JavaScript Coding Standards

About six months ago a few customers asked me about coding standards when writing custom JavaScript using Microsoft’s frameworks… it turned out that we didn’t really have any publicly available standards.

To address this myself and Stuart Leeks set about coordinating and writing some standards to fill this gap. With some highly valuable input, support, and reviews from Stephen Walther, Dave Reed, Boris Rivers-Moore, and Bertrand Le Roy (thanks guys!) we’ve ended up with a set of standards and guidelines that you should find invaluable.

They are targeted at developers using the Ajax Control Toolkit and Microsoft ASP.NET Ajax Library (now part of the Ajax Control Toolkit as per Stephen’s post) but even if you’re using other frameworks you will likely get some value from reading them.

So go check out the Ajax Control Toolkit Coding Standards. To quote the introduction;

The content is split into sections that can be consumed relatively independently, to enable you to get started quickly;

·         Naming Standards is simply a set of conventions for naming JavaScript language elements.

·         Style Guidelines are preferred ways to structure and format JavaScript code.

·         Design Guidelines define recommended practices to create maintainable code.

·         Programming Guidelines specifies practices that are beneficial to the JavaScript environment, from a performance, reliability, maintainability, and compatibility point of view.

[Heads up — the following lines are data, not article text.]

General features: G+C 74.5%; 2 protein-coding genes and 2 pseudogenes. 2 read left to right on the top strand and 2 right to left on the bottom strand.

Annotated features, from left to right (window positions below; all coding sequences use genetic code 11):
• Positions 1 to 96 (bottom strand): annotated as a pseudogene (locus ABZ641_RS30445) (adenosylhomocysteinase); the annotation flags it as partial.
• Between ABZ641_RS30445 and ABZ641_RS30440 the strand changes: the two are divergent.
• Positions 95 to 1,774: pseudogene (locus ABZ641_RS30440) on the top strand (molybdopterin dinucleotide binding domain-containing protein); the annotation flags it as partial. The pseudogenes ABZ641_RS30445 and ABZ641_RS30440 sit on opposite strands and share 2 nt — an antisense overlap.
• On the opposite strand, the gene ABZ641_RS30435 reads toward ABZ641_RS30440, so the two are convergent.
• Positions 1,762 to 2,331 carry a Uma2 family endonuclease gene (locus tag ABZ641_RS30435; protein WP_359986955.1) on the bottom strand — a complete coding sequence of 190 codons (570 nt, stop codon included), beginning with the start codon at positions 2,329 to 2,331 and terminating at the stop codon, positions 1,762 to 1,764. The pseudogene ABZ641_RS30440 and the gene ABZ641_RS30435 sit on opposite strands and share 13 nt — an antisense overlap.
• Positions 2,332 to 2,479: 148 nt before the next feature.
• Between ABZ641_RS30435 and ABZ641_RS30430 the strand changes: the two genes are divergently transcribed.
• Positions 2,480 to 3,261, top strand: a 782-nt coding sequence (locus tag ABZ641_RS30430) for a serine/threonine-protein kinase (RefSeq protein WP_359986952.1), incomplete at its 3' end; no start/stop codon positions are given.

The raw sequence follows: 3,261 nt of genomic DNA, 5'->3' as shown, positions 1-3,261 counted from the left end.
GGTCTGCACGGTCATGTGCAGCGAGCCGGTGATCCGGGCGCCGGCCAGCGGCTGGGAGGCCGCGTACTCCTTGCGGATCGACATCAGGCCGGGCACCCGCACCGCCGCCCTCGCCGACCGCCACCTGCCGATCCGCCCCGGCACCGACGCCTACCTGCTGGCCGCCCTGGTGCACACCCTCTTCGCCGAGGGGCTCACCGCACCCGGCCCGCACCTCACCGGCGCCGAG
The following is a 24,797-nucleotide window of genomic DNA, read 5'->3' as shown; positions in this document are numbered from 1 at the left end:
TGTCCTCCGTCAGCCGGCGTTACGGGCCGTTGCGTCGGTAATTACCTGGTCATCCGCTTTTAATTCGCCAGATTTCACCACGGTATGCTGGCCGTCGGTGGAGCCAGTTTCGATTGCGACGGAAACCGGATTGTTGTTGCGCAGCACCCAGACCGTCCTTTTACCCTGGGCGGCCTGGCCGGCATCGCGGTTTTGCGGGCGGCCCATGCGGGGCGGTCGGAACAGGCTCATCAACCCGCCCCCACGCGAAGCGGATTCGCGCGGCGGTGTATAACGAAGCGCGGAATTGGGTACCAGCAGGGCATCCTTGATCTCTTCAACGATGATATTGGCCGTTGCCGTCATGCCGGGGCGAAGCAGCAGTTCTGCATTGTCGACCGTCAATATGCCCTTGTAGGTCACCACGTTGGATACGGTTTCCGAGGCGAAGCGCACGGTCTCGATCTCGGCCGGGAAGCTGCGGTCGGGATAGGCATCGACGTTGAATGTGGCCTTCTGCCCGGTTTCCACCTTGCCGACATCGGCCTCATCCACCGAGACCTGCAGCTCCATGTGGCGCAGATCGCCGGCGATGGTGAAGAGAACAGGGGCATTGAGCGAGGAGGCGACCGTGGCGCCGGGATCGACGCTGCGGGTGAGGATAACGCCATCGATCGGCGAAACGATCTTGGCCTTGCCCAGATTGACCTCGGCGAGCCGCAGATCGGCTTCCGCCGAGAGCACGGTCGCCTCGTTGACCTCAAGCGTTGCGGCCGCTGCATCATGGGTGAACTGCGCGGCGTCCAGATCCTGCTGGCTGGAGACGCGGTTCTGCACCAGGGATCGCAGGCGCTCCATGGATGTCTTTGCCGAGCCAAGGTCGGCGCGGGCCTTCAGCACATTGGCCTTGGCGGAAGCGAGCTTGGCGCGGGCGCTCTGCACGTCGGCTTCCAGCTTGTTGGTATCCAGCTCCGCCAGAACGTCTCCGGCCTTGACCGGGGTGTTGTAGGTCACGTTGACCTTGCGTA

Comments (5)

  1. Brian says:

    You know what would be fantastic….a Visual Studio plugin that runs JSLint.  Visual Studio is now fast (good) enough to use for all the JavaScript that I write, but I find myself still using Aptana because of the JSLint option they have. It would be awesome to see warnings/errors popup int he Error List box in visual studio while editing a JavaScript Aptana.

  2. simonince says:

    @ Brian,

    you know, I think I saw something that did. I’ll see if I can dig it out. I agree with you though – I’ve a few ideas for JavaScript tooling in Visual Studio that I’d love the time to implement!


  3. simonince says:

    @ Brian;

    this is what I remembered;

    Note that I’m not vouching for this 🙂 I’ve never used (or even downloaded) it, but I’d be interested to hear how well it works. Certainly a great idea!


  4. As mentioned, it’s worth a read for non .NET folks.  Some good JavaScript best practices to be found.

  5. simonince says:

    @ cancel bubble;

    great to hear that, thanks.